This photo popped up on my Facebook feed recently. You know the kind—the ones that make you remember how your gravitational pull used to be thirty pounds lighter, and how that cute little dress you got in China used to look on you, and how happy—oh how utterly happy, and carefree you were!
This photo did immediately make me think that I needed to go on a crash diet to lose 30lbs, well let’s say 40 so I could BEAT my goal weight, and work out twice a day so that I could have more energy—just look at that image—she has so much energy!
It beams from her!
It was only three years ago after all, how could you have let yourself go so quickly
People must be so disappointed with you for putting on more than half the weight you originally lost.
Look at all the comments and likes!
I’m calling bullshit.
I. WAS. MISERABLE.
The truth behind that photo, in that happy-go-lucky-caught-mid-laugh photo right there, was that I was absolutely miserable.
Let me tell you about that Chloé.
That photo was taken on New Year’s Eve in 2014.
I had flown the thirteen hours home after living in China for almost a year, and had a whopping ten days to spend with my family and friends before heading back to my job as an ESL teacher in Wuhan, China.
At that time in my life, I spent every waking hour overwhelmed by crippling anxiety and self-doubt.
I was fresh out of an abusive relationship with someone who was mentally ill (a verrrrrry long and messy story for another time).
It was the type of heartbreak that completely incapacitated me.
My parents urged me to end my contract with the company I was working with early so that I could come home and be surrounded by people who loved and supported me, but I had it set in my mind that I needed to get through it on my own.
It was a very long year.
My depression and anxiety swallowed me up.
I started to question the reason I had ever decided to come to China.
I questioned my intentions for wanting to travel.
I questioned my values—after all, how could I say the most important things in my life were friends and family if I had decided to give it all up just to travel and experience this?
What kind of person would do that?
My eating disorder quickly got out of control, and I was binge eating every night after my nightly hour run through town.
I isolated myself because social functions felt forced, and I convinced myself that I was unpleasant to be around because I could rarely find anything to say.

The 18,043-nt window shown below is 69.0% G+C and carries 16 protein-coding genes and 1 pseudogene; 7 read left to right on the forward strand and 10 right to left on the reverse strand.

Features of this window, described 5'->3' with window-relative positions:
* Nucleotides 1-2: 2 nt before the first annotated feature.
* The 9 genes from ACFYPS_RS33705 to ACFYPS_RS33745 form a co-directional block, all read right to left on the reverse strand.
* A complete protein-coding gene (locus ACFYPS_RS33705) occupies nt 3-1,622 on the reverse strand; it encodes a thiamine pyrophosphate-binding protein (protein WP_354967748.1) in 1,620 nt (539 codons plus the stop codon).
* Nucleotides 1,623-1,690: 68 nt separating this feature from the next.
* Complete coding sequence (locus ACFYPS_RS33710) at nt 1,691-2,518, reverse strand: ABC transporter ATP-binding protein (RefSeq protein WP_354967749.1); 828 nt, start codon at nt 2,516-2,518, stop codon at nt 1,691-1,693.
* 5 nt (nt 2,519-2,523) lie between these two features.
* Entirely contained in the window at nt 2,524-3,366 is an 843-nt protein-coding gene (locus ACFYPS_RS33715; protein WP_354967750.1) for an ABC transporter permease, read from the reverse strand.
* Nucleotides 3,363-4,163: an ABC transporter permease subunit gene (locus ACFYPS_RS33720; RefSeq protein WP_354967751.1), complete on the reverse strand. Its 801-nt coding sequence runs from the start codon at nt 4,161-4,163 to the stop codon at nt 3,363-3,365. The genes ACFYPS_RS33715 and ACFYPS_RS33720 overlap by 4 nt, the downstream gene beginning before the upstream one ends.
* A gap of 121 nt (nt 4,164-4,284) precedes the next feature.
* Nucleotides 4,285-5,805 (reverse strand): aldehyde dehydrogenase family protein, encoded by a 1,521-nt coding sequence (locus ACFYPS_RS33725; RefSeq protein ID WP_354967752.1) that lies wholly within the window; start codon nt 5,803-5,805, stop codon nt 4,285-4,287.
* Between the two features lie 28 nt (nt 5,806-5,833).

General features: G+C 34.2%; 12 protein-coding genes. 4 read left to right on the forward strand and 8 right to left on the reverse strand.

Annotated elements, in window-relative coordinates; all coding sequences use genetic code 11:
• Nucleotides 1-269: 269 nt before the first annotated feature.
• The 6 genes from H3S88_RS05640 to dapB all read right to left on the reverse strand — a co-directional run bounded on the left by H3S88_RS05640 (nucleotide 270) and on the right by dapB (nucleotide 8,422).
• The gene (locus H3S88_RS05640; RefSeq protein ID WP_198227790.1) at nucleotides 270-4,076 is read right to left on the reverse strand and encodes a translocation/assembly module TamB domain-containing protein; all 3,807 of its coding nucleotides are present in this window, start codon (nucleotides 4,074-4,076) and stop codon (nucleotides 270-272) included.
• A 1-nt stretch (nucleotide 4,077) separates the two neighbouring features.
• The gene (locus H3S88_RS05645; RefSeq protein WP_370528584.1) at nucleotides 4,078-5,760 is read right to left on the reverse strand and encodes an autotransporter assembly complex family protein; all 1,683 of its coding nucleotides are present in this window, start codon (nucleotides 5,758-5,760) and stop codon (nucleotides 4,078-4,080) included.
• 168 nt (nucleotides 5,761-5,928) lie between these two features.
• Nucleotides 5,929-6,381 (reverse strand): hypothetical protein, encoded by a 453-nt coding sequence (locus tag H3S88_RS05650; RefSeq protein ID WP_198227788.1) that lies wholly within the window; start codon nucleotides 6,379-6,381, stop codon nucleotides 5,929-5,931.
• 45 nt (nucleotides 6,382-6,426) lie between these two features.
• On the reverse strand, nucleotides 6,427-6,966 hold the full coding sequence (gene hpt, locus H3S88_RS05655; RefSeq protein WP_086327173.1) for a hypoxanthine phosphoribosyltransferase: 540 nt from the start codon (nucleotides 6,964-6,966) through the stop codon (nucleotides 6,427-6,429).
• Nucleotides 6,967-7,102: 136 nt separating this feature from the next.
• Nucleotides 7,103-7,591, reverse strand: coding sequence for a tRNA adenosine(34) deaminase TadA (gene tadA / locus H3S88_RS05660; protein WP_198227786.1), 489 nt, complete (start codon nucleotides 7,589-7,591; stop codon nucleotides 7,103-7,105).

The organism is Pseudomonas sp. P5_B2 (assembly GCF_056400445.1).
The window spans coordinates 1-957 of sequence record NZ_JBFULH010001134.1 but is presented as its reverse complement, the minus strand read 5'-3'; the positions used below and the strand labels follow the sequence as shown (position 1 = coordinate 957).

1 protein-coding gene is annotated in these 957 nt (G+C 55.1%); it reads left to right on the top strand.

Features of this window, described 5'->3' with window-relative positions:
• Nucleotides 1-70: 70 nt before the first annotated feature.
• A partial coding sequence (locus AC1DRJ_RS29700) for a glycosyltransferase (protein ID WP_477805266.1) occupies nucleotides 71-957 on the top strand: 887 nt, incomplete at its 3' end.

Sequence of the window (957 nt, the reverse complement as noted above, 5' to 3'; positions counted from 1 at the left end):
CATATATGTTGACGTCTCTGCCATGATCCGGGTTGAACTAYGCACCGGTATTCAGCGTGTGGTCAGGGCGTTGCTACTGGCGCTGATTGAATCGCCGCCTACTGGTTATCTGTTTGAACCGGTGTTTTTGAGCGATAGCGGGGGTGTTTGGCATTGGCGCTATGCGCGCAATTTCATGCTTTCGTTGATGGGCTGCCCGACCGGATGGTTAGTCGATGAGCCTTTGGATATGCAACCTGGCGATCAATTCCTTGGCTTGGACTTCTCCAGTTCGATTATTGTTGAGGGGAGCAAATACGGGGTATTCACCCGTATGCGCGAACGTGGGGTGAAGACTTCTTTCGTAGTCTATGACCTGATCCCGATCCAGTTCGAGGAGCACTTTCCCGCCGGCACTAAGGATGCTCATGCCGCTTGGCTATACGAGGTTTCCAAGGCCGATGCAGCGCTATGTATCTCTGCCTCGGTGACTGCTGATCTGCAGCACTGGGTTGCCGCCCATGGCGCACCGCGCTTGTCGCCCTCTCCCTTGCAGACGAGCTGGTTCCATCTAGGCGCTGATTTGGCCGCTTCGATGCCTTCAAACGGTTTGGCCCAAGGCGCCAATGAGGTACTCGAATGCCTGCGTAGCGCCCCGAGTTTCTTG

The only friends I had were the friends that hosted movie nights or art meet-ups so that I could focus on the movie or the task instead of focusing on what to say next.
I was constantly at odds with myself.
Every thought I had, I questioned.
Every free hour I had to spend, I would labor over what I could be doing, or should be doing, and never end up picking a single thing.
When I finally visited home, I remember the flight from Beijing to Detroit.
The flight attendants were so Midwestern it made me cry.
They had the warm fuzziness of my Mom, but the hard voices of women who had smoked for 20+ years. They had fake-n-bake tans, tattooed eyeliner, and bleached perms piled high on top of their heads, and all I wanted to do was hug them, and cry, and thank them for flying to China to come to get me.
Being home those ten days was a blessing and a devastating blow all at the same time.
I got a taste of what life could be if I decided to take the leap and move home. I loved and relished every second of it, but at the same time the underlying anxiety of my countdown back to China draped an impending dread over my visit.
I kept waiting for some kind of sign that would allow me to stay in the US, but it never came.
When the day came for me to fly back to China, I had convinced myself it was the right move despite every cell in my body protesting.
The “Old Me”
I had, after all, been promoted to something the “old Chloé” would have considered a dream job, and it would have been a wasted opportunity if I didn’t get back on the plane.